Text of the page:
ARMONK, N.Y. — Even with some days still left in 2012, it appears that Westchester County will lose its title as the New York State leader in rabies incidents.
"Rabies is a disease that comes in cycles," said Robert Rudd, director of the New York State Department of Health Rabies Laboratory. "It's very common for there to be a big drop-off in positive incidents after a year with a high amount of positives."
In 2011, Westchester County had the most positive incidents of rabies, with 61. The amount was huge compared to other counties around the state, as the second highest was 24 in Erie County. This year, through September, only been 25 positive incidents have been reported, second-most in the state. The highest number of so far this year belongs to Erie County, with 37.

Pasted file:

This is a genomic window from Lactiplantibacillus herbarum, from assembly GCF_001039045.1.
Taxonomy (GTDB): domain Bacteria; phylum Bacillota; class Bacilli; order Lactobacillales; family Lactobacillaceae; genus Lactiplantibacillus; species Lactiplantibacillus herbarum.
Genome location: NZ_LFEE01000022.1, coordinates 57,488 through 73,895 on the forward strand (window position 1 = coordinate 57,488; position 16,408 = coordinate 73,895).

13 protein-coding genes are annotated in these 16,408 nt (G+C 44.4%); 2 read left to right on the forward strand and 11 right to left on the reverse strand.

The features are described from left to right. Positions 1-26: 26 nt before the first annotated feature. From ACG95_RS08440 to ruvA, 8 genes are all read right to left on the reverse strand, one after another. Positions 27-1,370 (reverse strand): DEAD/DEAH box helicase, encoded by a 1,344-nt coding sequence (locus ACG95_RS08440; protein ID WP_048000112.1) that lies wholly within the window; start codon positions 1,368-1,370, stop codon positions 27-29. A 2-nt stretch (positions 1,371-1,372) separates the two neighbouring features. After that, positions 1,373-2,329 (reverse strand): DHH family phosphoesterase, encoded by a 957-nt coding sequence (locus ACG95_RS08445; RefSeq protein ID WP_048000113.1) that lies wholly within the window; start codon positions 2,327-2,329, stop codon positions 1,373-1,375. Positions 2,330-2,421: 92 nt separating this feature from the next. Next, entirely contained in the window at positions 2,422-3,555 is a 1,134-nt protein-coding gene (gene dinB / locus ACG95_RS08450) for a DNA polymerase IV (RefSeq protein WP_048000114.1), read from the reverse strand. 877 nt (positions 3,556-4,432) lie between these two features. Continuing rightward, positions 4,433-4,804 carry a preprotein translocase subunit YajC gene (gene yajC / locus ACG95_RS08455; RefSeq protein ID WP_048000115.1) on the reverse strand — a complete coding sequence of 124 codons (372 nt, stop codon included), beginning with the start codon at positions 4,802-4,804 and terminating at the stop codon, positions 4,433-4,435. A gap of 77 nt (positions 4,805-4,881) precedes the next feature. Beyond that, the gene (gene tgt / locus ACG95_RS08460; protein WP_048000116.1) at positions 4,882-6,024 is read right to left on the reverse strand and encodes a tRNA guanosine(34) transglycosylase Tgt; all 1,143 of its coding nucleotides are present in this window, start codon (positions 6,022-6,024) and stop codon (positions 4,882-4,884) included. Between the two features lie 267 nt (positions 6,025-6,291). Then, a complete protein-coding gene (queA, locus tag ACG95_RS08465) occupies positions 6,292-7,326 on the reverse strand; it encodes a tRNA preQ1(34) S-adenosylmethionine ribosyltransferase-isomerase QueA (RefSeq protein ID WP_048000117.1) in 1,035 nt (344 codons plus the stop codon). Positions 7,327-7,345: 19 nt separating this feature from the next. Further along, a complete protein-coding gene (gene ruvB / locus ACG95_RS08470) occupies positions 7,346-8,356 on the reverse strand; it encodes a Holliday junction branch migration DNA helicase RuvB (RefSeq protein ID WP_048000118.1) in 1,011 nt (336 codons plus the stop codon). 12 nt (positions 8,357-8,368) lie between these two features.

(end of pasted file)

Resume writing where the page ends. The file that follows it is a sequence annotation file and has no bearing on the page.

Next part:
Over the past three years, the number of rabies incidents in Westchester has increased, before this year's drop-off. In 2009, 36 cases were reported. That number increased to 39 in 2010 before spiking to 61 in 2011. Rudd said those numbers are on par with predictions.
"Since the disease is associated with population density, there tends to be three or four years of high incident rates before the numbers drop off drastically," Rudd said. "Basically, as the number of incidents grow to a peak, the animals that are infected are killed and the disease essentially kills itself off."
Despite the low number of incidents compared to past years, the disease hasn't completely gone away, especially in terms of how it affects residents. In April of this year, a woman was attacked and bitten by a rabid raccoon while entering her car at the Valhalla train station in Mount Pleasant. In July, an Elmsford police officer was attacked by a rabid animal and was forced to shoot it. Both victims were treated for rabies.
Given the landscape and climate of Westchester County, Rudd said, rabies is very common for the area. Although 2011 may have been a recent high for Westchester in terms of the number of incidents, it's possible to reach those numbers again.
"This year it's been a fairly typical year," Rudd said.
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